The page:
Thousands of derelict homes in the North of England should be refurbished to help kick-start the stalled economic recovery, an influential think-tank says.
The Centre for Cities also calls for a massive house-building programme in the 10 areas worst hit by housing shortages, all in the South.
Its annual Cities Outlook report warns that Britain is building 100,000 fewer homes each year than is required.
The Centre identifies 10 areas blighted by high numbers of empty homes in need of renovation.
Burnley, where more than seven per cent of properties are vacant, tops the list. It is followed by Bradford, Hull, Blackpool, Dundee, Leeds, Liverpool, Bolton, Blackburn and Birkenhead.
The Centre also lists 10 cities in most need of house-building. Oxford – where the average house costs around £380,000 – has the least affordable properties. It is followed by London, Cambridge, Brighton, Bournemouth, Aldershot, Crawley, Reading, Bristol and Worthing.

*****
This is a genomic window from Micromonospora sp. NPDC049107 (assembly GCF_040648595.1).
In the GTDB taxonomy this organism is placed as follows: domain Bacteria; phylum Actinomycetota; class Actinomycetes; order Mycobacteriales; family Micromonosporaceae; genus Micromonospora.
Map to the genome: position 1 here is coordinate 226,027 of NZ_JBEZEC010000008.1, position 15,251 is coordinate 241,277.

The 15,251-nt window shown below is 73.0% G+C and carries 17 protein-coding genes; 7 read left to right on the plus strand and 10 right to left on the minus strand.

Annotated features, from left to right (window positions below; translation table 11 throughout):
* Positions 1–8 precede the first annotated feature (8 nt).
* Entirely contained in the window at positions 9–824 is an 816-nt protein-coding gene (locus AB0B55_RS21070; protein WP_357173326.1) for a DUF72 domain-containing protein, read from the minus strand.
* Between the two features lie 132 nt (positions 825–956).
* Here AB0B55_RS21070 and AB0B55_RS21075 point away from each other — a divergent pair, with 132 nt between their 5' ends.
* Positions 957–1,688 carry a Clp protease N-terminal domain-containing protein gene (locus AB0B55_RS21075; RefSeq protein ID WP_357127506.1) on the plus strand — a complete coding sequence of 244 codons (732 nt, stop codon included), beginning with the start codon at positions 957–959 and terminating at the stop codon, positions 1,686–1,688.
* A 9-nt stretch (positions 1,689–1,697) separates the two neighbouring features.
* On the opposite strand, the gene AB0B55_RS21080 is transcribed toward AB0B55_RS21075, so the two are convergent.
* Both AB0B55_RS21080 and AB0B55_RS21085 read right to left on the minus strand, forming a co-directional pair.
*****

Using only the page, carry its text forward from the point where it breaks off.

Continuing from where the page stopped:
Building an extra 100,000 homes a year could create 150,000 jobs and provide a one per cent boost to the economy, the Centre says. Its chief executive, Alexandra Jones, said: "For some cities, lack of housing prevents people accessing jobs or means they are stuck in cramped accommodation. In other cities, incentives to retrofit empty houses could improve local quality of life."
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